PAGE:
Mark McGowan in 2014. Photo - Wikipedia Commons.
Mark McGowan in 2014. Photo – Wikipedia Commons.
  • Property and politics are inextricably linked
  • The landslide WA Labor government return adds certainty to the market
  • Similar results have boosted the market in the ACT, NT and Queensland

Famed ABC election analyst Antony Green is a cautious fellow who likes data. He’s pretty good on an interactive screen too.

There he was, in his element, Saturday night watching the early results come in, live on ABC television. At 6.42pm, he called the election for Labor. Less than three-quarters of an hour after the polls had closed, and with only 0.7% of the vote counted.

Mr Green rarely calls an election inside an hour. Of course, when pressed, he knew exactly the last time this had happened, almost 20 years ago. The early evidence was so convincing, he said that, even after 42 minutes, he could not see how Labor could not get back in.

In fact, the early swings he saw to Labor ended up larger in the final analysis than the data was showing at 6.42pm Saturday night.

Anthony Green calls it
On the ABC, Antony Green called the election at 6.42pm, with only 6 seats confirmed. Screenshot, ABC TV.

As of this morning, Labor has bagged 50 seats, and will likely end on 52, which leaves only 7 seats for everyone else. At this stage, it looks like the Liberals will have 3 (they are currently on 2 seats), and the Nationals 4 (who are on 3 at the moment).

At the last state election in 2017, McGowan’s Labor government swept to power in a landslide, winning 41 seats (a 20-seat gain). A comfortable working majority. Colin Barnett’s Liberals lost an incredible 18 seats to drop to 13 seats. What they would give for 13 seats right now.

The swing away from the Liberals was 16% in 2017, and with a further 17% swing to Labor in the 2021 poll, the Liberals already seemed doomed for the next state poll in 2025. How can you come back into power (requiring 30 seats) when you have no official party status and paid party employees and parliamentary office (you need 5 seats for that)?

Property market

Property is a “lumpy investment”. It’s not like the stock market, which provides instant liquidity, a place you can buy or sell shares in a matter of minutes.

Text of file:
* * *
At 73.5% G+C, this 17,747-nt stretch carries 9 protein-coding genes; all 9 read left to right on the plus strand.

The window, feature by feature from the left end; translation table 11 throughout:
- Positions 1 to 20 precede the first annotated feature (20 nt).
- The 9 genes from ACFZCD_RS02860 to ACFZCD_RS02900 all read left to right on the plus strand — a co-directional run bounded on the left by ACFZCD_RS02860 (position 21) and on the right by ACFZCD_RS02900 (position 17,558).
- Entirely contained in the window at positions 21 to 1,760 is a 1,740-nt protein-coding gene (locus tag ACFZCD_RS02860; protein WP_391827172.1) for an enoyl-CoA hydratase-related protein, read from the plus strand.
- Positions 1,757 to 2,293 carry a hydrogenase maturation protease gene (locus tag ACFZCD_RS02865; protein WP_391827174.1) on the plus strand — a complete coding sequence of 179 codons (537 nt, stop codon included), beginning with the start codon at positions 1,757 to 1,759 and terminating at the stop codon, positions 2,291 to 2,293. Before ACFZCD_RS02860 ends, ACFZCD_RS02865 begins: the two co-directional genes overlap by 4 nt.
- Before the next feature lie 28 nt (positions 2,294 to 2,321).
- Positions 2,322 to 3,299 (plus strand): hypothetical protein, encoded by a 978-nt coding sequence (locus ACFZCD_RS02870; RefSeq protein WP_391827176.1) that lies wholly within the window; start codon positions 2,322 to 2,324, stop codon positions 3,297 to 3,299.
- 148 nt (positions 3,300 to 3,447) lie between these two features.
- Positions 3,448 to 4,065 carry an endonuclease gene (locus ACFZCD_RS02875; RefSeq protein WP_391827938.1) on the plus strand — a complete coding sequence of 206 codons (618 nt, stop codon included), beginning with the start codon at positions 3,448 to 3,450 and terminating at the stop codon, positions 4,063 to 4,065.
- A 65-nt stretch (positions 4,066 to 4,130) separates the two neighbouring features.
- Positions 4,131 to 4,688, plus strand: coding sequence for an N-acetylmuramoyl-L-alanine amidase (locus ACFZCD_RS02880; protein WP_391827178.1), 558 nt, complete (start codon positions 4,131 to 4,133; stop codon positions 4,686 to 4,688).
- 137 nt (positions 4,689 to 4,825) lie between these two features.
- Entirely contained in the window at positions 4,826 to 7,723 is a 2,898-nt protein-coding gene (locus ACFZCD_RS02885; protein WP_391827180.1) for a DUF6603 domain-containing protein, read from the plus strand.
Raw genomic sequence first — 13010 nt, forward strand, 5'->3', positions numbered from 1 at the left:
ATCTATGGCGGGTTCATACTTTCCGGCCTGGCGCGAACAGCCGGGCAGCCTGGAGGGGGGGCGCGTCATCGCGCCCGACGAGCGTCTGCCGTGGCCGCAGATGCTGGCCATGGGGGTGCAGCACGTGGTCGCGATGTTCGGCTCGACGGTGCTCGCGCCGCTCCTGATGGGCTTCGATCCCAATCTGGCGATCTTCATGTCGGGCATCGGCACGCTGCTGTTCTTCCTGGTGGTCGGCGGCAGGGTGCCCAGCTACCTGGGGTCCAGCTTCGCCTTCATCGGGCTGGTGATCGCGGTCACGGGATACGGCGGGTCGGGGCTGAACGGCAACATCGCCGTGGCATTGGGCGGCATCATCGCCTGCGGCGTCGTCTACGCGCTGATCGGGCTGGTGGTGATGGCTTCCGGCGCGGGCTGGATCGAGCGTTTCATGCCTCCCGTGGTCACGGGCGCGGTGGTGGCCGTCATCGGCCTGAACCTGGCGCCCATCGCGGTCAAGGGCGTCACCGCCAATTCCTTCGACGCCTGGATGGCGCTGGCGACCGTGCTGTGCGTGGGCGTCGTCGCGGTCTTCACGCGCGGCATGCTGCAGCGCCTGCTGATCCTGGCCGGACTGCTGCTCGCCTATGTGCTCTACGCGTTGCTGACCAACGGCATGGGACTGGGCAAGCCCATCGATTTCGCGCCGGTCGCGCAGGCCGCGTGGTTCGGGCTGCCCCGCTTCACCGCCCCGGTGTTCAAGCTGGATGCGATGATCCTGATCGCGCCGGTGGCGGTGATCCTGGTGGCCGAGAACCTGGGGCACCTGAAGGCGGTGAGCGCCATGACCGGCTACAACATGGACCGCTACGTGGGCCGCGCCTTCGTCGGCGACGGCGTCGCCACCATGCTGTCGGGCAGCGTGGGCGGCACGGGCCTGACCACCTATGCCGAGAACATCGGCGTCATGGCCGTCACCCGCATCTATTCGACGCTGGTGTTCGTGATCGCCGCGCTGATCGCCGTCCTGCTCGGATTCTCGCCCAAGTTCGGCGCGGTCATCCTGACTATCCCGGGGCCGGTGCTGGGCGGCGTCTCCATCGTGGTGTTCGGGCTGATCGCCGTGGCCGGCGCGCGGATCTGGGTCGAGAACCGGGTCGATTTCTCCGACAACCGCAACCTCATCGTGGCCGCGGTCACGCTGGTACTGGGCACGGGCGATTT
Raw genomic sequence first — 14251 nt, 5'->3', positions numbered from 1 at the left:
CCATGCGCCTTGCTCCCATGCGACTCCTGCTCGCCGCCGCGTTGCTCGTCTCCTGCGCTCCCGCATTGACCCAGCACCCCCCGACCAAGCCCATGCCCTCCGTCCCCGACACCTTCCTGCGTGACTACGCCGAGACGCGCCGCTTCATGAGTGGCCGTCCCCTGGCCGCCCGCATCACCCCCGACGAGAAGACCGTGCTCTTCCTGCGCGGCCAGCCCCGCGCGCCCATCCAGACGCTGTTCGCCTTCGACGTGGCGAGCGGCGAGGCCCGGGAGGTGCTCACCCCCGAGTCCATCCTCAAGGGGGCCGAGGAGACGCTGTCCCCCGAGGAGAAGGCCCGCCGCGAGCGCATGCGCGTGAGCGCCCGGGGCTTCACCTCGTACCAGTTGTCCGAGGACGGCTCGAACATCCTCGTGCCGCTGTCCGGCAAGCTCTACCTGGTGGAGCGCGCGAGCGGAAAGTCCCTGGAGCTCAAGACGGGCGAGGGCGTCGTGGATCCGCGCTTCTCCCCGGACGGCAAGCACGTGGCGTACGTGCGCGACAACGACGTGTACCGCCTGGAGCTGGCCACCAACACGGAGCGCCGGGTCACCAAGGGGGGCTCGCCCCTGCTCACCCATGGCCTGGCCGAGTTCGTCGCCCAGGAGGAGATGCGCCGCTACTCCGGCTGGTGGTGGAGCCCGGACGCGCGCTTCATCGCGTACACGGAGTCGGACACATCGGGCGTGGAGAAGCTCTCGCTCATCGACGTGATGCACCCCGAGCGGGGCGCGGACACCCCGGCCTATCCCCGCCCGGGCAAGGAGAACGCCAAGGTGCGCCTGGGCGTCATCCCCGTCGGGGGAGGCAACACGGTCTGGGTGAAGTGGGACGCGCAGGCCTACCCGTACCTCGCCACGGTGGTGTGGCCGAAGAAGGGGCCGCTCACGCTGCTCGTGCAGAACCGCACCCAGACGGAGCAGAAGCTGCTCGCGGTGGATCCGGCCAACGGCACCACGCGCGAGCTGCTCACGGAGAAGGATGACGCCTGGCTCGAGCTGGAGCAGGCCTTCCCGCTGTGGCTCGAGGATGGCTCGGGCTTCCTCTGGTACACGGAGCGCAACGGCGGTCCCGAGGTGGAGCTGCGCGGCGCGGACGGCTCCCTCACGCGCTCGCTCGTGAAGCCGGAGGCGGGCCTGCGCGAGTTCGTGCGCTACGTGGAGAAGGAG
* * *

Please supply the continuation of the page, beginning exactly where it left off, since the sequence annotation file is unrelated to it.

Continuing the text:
Taking the decision to buy real estate is a major one for most people, be it a first home buyer looking to get on the bottom rung of the market, or a larger commercial asset for sale in an industrial estate. A lot of money is tied up in property in Australia (research suggests $7 trillion) and is not easily released. Often, it is backed by a great deal of lending, repaid over many decades.

One thing that stops the property market is uncertainty. When the once-in-a-century pandemic hit a year ago this week, the property market – as well as many others – stopped. Everything froze in time. No home opens. No rental inspections. Nothing.

What was going to happen? When would we get out of this? When might we get a vaccine?

As things eased up from mid-year onwards, the market started to move. And how. Property prices are now rising faster than at anytime in 17 years.

So with this latest landslide election in Western Australia comes new certainty for the state. The same government, with its known policies, could be in power for another eight years, not just another four.

Add to this, recently returned governments in Queensland, the ACT and Northern Territory have been rewarded for handling the pandemic effectively. Over the Tasman, Jacinda Ardern’s Labour government got back in with its own majority last year, having also managed COVID-19 as well as anyone.

As goes the election, so goes the property market. Auckland house sales have risen 35% in a year, with a 15% rise in property sales countrywide, the highest level in 14 years. House prices in the NZ capital have risen 24% in the past 12 months.

People will buy property when they feel wealthier, things are good, and the outlook is bright. Politicians and those interested in property, take note.

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